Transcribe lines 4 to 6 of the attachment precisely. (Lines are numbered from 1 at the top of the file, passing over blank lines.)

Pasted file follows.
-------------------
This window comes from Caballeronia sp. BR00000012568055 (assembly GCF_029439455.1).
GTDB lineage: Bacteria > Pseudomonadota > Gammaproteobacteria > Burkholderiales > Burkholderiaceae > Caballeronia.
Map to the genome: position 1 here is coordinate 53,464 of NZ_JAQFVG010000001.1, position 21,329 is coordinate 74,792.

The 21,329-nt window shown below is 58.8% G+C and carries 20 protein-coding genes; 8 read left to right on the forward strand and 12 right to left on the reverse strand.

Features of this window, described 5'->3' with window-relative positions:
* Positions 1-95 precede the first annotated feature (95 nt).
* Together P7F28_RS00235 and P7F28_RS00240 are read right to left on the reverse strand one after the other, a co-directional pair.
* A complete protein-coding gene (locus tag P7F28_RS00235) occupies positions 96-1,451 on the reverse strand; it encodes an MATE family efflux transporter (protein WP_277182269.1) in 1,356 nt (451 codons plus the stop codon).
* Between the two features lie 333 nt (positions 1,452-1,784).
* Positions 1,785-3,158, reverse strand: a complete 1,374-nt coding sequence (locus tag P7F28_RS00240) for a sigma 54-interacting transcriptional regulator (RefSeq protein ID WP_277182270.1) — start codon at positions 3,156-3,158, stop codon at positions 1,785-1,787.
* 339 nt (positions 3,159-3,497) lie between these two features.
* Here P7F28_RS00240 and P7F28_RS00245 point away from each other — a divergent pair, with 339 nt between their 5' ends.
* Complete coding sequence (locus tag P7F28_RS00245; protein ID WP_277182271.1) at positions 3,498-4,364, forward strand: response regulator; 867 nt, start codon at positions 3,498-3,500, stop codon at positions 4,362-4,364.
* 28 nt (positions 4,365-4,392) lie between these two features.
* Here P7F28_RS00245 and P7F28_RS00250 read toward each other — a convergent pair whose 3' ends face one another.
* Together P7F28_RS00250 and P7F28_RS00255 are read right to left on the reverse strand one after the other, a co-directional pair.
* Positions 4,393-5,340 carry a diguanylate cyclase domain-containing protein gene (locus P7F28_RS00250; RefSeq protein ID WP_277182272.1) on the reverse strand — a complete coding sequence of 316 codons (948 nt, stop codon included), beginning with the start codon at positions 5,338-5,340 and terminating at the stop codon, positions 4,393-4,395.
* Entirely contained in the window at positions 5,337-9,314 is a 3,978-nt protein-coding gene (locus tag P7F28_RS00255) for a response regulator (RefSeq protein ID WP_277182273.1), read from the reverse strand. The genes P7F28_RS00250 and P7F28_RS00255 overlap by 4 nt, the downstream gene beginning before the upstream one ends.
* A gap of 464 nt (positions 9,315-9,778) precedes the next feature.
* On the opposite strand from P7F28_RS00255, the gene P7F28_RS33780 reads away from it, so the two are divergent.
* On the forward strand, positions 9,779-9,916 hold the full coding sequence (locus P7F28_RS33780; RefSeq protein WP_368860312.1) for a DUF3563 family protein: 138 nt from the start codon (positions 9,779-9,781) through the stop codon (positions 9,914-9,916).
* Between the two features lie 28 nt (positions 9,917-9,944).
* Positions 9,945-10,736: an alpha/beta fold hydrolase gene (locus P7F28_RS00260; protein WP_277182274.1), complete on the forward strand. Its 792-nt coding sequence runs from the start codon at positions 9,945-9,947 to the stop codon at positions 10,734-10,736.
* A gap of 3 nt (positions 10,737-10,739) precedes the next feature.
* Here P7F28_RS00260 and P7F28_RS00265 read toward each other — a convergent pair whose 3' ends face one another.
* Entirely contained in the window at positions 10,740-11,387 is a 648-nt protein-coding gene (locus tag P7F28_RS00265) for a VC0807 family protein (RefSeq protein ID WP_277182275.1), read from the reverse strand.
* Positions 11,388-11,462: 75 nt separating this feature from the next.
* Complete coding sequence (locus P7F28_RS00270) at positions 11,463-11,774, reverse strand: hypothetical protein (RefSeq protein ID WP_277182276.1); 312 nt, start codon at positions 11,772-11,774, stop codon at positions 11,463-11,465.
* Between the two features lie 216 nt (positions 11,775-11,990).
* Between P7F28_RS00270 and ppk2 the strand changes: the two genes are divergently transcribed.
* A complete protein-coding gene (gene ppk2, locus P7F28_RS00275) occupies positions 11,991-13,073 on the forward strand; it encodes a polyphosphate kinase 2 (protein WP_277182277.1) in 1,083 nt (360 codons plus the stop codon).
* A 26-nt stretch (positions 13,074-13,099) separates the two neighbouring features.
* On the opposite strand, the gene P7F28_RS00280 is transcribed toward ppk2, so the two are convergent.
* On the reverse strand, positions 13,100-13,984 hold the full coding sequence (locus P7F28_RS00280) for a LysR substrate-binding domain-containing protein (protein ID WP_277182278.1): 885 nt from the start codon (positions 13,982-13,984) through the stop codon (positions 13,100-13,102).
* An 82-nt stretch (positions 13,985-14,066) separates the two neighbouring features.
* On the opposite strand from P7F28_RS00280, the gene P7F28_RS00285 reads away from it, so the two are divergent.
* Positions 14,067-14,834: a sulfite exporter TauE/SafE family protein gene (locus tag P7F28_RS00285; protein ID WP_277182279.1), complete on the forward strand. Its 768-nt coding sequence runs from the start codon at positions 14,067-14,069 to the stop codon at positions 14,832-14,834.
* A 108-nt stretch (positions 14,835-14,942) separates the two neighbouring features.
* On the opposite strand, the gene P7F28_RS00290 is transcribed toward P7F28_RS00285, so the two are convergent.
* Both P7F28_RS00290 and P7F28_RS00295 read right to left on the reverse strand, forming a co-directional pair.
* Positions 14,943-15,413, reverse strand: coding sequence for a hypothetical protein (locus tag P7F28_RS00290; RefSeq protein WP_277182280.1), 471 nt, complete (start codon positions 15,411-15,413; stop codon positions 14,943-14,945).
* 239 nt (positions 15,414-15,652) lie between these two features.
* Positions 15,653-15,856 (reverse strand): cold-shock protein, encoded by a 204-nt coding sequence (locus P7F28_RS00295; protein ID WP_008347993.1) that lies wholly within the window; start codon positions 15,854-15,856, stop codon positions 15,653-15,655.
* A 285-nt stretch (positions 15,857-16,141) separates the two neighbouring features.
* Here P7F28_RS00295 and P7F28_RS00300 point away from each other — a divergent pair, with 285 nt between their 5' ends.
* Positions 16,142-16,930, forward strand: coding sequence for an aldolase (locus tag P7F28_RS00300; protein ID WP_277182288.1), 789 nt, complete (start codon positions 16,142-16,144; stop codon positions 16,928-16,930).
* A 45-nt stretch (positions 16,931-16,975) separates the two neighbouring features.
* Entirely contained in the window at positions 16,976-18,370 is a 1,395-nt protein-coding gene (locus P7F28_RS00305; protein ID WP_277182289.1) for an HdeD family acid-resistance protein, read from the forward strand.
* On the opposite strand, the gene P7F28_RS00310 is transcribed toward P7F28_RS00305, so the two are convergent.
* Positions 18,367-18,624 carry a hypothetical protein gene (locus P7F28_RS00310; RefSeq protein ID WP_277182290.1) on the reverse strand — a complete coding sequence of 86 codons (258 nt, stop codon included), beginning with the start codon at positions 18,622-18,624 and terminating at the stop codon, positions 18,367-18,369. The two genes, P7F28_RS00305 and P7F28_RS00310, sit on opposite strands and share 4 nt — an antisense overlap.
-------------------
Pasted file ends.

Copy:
The 21,329-nt window shown below is 58.8% G+C and carries 20 protein-coding genes; 8 read left to right on the forward strand and 12 right to left on the reverse strand.

Features of this window, described 5'->3' with window-relative positions:
* Positions 1-95 precede the first annotated feature (95 nt).